No Life Offline

High-resolution resolutions for 2015

What I’d like to change about my digital life this year

By Dave Maass

By now, we can all agree that New Year's resolutions are about as likely to come true as the wishes you make when you blow out your birthday candles.

No Life Offline

The worst online behavior of 2014

I could only count to three before running out of F-bombs

By Dave Maass

Sitting down to catalog all my complaints about the online world in 2014, I desperately wanted to orchestrate a way to put Taylor Swift at the top of the list.


No Life Offline

The year in San Diego cybercrime, part 2

Your semi-annual police-blotter round-up of digital-age malfeasance

By Dave Maass

There’s a whole class of invisible, digital crimes that aren’t going out over the emergency airwaves. No one’s dialing 911 for data breaches, and patrol officers aren’t calling for backup on scam emails. 

On the Cover

On the cover: Jeff “Turbo” Corrigan

Photographer stops traffic to shoot this week's cover

By CityBeat Staff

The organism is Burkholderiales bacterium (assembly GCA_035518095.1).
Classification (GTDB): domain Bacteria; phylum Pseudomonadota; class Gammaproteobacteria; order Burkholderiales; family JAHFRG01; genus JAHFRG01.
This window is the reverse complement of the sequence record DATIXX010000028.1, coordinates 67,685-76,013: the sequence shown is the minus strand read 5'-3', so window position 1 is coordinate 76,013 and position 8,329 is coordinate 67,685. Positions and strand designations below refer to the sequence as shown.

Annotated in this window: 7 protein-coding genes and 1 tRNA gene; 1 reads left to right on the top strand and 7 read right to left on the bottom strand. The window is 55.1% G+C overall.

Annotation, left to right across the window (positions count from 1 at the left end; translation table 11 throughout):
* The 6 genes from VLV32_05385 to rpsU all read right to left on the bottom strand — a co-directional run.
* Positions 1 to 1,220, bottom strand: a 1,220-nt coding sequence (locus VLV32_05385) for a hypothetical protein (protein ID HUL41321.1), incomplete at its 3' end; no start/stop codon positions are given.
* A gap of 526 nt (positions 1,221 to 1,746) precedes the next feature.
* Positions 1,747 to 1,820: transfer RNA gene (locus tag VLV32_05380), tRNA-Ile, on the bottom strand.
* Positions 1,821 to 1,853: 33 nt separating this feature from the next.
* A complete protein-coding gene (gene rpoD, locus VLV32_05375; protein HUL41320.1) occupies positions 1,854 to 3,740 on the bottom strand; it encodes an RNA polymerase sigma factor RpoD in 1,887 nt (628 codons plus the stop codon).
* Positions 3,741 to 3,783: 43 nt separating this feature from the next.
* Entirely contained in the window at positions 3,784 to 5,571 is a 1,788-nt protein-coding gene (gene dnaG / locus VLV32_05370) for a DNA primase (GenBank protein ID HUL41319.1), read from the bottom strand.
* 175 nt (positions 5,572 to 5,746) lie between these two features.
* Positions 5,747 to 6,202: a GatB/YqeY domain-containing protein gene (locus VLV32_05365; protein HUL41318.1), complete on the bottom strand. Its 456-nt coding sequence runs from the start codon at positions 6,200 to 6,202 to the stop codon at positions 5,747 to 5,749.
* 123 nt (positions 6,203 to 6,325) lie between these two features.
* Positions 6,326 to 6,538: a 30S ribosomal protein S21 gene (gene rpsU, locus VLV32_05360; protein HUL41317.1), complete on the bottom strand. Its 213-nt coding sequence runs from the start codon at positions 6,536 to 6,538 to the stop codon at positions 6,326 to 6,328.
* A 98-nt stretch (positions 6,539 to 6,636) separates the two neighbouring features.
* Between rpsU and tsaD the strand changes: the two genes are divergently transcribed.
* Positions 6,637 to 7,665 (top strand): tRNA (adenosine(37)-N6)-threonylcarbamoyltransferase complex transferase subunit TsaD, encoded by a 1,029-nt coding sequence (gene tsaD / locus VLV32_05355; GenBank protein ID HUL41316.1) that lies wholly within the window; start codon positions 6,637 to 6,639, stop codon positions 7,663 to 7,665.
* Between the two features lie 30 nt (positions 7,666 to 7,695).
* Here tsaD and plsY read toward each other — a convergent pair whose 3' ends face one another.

CityBeat had to stop traffic to get this week’s cover shot by Jeff “Turbo” CorriganAnd believe it or not, the artists and activists pictured on the cover aren’t the only folks behind the ongoing renaissance of one inspired block of Logan Avenue. 

On the Cover

On the cover: Jeff “Turbo” Corrigan

Photographer captured San Diego teen Ari Zelkind for this week's cover of CityBeat

By CityBeat Staff

Ari Zelkind (right, pictured with writer Jennifer Coburn and photographer Jeff “Turbo” Corrigan) displayed maturity beyond his 14 years of age during a photo shoot for our cover story on Zelkind’s transition from a girl to a boy.

On the Cover

On the Cover: Play Comic-Con photo bingo

Collect pictures from the convention for a chance to win $100

By CityBeat Staff

Upload the photos to either Instagram or Twitter with the #sdccbingo hashtag and you’ll be entered to win a $100 gift card from Karl Strauss Brewing Company.

On the Cover

On the cover: Carolyn Ramos

CityBeat's art director concocted The Usual Suspects homage for our Drink Issue

The Drinks Issue cover art was inspired by CityBeat art director Carolyn Ramos’ interpretation of the neo-noir crime thriller The Usual Suspects

On the Cover

On the cover: Brittany Maynard

Photo courtesy of Compassion and Choices

By CityBeat Staff